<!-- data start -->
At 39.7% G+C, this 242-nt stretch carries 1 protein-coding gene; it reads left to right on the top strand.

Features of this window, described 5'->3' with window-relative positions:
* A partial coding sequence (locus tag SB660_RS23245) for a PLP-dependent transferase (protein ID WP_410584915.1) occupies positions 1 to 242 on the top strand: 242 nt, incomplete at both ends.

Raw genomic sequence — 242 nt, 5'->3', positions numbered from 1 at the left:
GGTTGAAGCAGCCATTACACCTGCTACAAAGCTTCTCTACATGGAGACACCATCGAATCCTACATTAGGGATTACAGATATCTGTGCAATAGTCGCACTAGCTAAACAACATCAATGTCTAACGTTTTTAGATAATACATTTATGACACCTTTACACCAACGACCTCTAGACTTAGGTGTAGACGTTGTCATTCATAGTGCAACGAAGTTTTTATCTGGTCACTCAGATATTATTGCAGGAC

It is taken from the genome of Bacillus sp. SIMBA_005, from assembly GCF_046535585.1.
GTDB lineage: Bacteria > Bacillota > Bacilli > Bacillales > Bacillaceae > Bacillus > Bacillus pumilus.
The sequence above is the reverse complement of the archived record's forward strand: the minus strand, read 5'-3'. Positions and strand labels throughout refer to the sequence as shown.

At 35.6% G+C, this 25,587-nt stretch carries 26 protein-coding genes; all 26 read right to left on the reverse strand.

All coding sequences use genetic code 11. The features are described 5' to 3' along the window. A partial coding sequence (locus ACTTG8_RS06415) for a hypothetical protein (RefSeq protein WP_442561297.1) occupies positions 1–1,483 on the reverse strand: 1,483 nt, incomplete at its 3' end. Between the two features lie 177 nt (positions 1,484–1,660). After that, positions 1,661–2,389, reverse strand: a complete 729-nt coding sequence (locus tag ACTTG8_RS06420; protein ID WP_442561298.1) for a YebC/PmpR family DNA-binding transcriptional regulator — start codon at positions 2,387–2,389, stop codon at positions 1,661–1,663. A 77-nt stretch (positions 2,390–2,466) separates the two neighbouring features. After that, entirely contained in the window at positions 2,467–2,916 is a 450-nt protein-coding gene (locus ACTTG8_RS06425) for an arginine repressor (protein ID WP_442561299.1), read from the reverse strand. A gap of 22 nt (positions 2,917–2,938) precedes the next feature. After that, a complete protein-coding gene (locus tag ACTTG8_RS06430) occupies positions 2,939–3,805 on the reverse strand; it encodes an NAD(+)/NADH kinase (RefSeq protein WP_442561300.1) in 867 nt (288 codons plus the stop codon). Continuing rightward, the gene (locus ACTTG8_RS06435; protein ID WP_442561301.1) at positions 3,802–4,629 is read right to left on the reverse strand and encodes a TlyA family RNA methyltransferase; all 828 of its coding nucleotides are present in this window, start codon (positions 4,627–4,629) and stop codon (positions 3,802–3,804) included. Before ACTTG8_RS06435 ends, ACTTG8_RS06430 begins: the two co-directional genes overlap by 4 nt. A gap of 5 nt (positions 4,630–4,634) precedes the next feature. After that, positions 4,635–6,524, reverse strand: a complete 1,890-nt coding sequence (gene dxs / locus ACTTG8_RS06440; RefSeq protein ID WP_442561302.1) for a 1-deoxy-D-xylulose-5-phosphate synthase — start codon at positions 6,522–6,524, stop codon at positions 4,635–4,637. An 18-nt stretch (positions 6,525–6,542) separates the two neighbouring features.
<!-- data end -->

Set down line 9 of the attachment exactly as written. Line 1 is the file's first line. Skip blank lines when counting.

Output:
At 35.6% G+C, this 25,587-nt stretch carries 26 protein-coding genes; all 26 read right to left on the reverse strand.